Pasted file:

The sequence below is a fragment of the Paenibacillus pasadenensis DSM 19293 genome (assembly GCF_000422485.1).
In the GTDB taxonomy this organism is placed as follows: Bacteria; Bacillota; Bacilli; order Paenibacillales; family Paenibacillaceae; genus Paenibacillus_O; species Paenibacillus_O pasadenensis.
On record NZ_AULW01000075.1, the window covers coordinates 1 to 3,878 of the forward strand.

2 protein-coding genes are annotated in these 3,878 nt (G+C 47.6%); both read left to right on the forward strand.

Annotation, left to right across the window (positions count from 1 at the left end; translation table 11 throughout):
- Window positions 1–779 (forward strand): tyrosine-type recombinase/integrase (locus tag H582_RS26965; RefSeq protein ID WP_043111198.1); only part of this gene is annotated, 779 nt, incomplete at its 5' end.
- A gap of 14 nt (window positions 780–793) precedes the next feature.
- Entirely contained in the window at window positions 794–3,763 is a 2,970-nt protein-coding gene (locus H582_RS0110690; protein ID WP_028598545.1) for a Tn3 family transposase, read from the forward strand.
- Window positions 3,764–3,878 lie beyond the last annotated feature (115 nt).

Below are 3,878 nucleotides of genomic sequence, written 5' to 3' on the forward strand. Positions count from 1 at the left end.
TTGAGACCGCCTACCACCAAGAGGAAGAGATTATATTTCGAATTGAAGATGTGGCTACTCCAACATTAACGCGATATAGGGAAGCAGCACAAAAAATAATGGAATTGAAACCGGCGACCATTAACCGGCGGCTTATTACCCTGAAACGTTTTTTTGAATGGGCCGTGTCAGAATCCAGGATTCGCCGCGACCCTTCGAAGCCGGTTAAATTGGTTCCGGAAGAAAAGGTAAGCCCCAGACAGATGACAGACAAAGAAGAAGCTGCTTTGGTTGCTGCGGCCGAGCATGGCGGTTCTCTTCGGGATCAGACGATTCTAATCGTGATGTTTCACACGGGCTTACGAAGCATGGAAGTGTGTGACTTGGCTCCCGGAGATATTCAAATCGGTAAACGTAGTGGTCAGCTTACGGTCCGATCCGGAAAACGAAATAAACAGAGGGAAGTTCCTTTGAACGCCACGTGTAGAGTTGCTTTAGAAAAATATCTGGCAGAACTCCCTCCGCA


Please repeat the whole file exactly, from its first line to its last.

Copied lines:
The sequence below is a fragment of the Paenibacillus pasadenensis DSM 19293 genome (assembly GCF_000422485.1).
In the GTDB taxonomy this organism is placed as follows: Bacteria; Bacillota; Bacilli; order Paenibacillales; family Paenibacillaceae; genus Paenibacillus_O; species Paenibacillus_O pasadenensis.
On record NZ_AULW01000075.1, the window covers coordinates 1 to 3,878 of the forward strand.

2 protein-coding genes are annotated in these 3,878 nt (G+C 47.6%); both read left to right on the forward strand.

Annotation, left to right across the window (positions count from 1 at the left end; translation table 11 throughout):
- Window positions 1–779 (forward strand): tyrosine-type recombinase/integrase (locus tag H582_RS26965; RefSeq protein ID WP_043111198.1); only part of this gene is annotated, 779 nt, incomplete at its 5' end.
- A gap of 14 nt (window positions 780–793) precedes the next feature.
- Entirely contained in the window at window positions 794–3,763 is a 2,970-nt protein-coding gene (locus H582_RS0110690; protein ID WP_028598545.1) for a Tn3 family transposase, read from the forward strand.
- Window positions 3,764–3,878 lie beyond the last annotated feature (115 nt).

Below are 3,878 nucleotides of genomic sequence, written 5' to 3' on the forward strand. Positions count from 1 at the left end.
TTGAGACCGCCTACCACCAAGAGGAAGAGATTATATTTCGAATTGAAGATGTGGCTACTCCAACATTAACGCGATATAGGGAAGCAGCACAAAAAATAATGGAATTGAAACCGGCGACCATTAACCGGCGGCTTATTACCCTGAAACGTTTTTTTGAATGGGCCGTGTCAGAATCCAGGATTCGCCGCGACCCTTCGAAGCCGGTTAAATTGGTTCCGGAAGAAAAGGTAAGCCCCAGACAGATGACAGACAAAGAAGAAGCTGCTTTGGTTGCTGCGGCCGAGCATGGCGGTTCTCTTCGGGATCAGACGATTCTAATCGTGATGTTTCACACGGGCTTACGAAGCATGGAAGTGTGTGACTTGGCTCCCGGAGATATTCAAATCGGTAAACGTAGTGGTCAGCTTACGGTCCGATCCGGAAAACGAAATAAACAGAGGGAAGTTCCTTTGAACGCCACGTGTAGAGTTGCTTTAGAAAAATATCTGGCAGAACTCCCTCCGCA